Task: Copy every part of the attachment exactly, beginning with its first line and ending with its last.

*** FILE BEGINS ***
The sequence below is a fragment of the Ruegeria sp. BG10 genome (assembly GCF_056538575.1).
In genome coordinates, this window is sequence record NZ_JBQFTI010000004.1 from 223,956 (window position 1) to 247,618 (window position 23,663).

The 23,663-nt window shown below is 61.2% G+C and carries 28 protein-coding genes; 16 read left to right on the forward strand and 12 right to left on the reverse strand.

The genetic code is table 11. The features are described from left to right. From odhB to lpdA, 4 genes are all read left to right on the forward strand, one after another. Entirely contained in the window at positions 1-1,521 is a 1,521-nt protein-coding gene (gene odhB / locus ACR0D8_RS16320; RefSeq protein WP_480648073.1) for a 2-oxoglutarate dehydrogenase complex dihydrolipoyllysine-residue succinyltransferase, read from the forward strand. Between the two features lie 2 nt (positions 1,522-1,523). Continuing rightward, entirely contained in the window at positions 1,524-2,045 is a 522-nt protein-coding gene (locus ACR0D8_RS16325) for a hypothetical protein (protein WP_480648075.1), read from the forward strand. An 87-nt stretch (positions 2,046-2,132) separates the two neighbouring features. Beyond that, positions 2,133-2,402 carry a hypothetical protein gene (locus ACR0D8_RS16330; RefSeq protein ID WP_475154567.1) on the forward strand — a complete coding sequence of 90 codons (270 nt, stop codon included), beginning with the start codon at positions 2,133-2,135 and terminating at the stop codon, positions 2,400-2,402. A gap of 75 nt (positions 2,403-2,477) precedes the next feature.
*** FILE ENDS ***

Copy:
The sequence below is a fragment of the Ruegeria sp. BG10 genome (assembly GCF_056538575.1).
In genome coordinates, this window is sequence record NZ_JBQFTI010000004.1 from 223,956 (window position 1) to 247,618 (window position 23,663).

The 23,663-nt window shown below is 61.2% G+C and carries 28 protein-coding genes; 16 read left to right on the forward strand and 12 right to left on the reverse strand.

The genetic code is table 11. The features are described from left to right. From odhB to lpdA, 4 genes are all read left to right on the forward strand, one after another. Entirely contained in the window at positions 1-1,521 is a 1,521-nt protein-coding gene (gene odhB / locus ACR0D8_RS16320; RefSeq protein WP_480648073.1) for a 2-oxoglutarate dehydrogenase complex dihydrolipoyllysine-residue succinyltransferase, read from the forward strand. Between the two features lie 2 nt (positions 1,522-1,523). Continuing rightward, entirely contained in the window at positions 1,524-2,045 is a 522-nt protein-coding gene (locus ACR0D8_RS16325) for a hypothetical protein (protein WP_480648075.1), read from the forward strand. An 87-nt stretch (positions 2,046-2,132) separates the two neighbouring features. Beyond that, positions 2,133-2,402 carry a hypothetical protein gene (locus ACR0D8_RS16330; RefSeq protein ID WP_475154567.1) on the forward strand — a complete coding sequence of 90 codons (270 nt, stop codon included), beginning with the start codon at positions 2,133-2,135 and terminating at the stop codon, positions 2,400-2,402. A gap of 75 nt (positions 2,403-2,477) precedes the next feature.